There are exceptions to the prohibition of recording confidential communications.  One exception occurs when the recording party has reason to believe that the confidential communication will provide evidence relative to the commission by the other party of extortion, kidnapping, bribery, or any violent felony against the individual.  (Penal Code Section 633.5)

Another and frequently occurring exception is the recordation of such conversations by law enforcement, such as police officers, the California Highway Patrol, sheriffs, district attorneys or anyone acting pursuant to the direction of such law enforcement officers.  (Penal Code Section 633)

Prohibited Eavesdropping

Closely related to prohibited recordings is “eavesdropping” on a confidential conversation even if it is not recorded.  Eavesdropping without consent (express or implied) is prohibited regardless of whether the person speaking expects that the party who is listening may later reveal the conversation to a third party.

Thus, if a landlord who is talking on the telephone to his tenant pulls the phone away from his ear so that the landlord’s friend, as a “witness” to the conversation, can hear what the tenant is saying, or the friend picks up an extension telephone receiver to listen, that eavesdropping is prohibited and carries with it the same potential criminal sanctions as recording the communication.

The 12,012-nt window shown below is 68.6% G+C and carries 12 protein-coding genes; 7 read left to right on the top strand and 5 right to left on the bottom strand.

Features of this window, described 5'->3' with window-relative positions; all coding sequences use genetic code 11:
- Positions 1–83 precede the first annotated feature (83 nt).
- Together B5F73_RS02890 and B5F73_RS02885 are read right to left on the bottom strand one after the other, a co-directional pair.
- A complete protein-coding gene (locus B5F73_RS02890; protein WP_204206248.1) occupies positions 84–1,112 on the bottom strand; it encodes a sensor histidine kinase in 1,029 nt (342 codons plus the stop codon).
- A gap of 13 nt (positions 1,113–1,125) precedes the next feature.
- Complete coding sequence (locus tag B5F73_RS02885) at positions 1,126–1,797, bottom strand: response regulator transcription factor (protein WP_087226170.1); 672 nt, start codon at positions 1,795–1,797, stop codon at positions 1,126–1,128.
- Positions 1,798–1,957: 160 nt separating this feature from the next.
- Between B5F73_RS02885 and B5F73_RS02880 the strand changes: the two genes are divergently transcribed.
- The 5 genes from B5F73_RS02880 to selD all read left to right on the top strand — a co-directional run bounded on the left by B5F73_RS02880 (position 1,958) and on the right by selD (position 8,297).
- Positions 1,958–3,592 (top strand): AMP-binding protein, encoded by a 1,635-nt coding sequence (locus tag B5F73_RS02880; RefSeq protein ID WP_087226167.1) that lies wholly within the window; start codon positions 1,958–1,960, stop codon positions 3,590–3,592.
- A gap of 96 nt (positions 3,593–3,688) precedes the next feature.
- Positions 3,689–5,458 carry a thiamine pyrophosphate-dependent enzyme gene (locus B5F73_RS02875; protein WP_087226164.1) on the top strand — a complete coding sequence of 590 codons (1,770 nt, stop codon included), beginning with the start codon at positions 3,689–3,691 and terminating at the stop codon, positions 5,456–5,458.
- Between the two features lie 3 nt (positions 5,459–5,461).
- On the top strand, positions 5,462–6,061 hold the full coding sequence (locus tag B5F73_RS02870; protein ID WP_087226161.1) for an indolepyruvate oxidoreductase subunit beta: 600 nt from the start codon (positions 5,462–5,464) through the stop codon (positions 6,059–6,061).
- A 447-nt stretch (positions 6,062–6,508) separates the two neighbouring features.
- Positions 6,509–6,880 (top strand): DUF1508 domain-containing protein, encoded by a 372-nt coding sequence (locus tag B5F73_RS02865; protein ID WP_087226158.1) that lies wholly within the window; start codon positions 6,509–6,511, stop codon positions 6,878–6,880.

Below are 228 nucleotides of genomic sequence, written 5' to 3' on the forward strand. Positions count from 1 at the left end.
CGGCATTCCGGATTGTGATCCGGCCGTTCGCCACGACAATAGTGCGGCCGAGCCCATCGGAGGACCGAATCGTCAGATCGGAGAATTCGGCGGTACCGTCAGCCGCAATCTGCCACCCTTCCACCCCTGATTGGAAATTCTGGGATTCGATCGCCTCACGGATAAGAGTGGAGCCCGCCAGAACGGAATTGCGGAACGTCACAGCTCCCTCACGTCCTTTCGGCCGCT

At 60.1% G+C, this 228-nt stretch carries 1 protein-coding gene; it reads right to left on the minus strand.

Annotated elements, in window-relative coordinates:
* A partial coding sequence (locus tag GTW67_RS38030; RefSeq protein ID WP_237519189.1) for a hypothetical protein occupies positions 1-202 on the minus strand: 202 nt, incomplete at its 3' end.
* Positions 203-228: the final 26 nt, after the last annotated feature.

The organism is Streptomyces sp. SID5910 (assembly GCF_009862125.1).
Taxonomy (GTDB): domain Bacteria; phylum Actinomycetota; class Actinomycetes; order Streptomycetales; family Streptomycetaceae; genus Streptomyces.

Of course, the law is reciprocal such that the tenant cannot allow a third person on his end to listen in on a telephone discussion the tenant has with the landlord.

Civil Damages

As noted previously, not only is recording a confidential communication a crime (as is eavesdropping) and carries a potential fine of up to $2,500 plus incarceration, but parties whose rights are violated may recover from the violator, in a civil action, the greater of $5,000 or three times the actual damages for each such violation.  (Penal Code Section 637.2)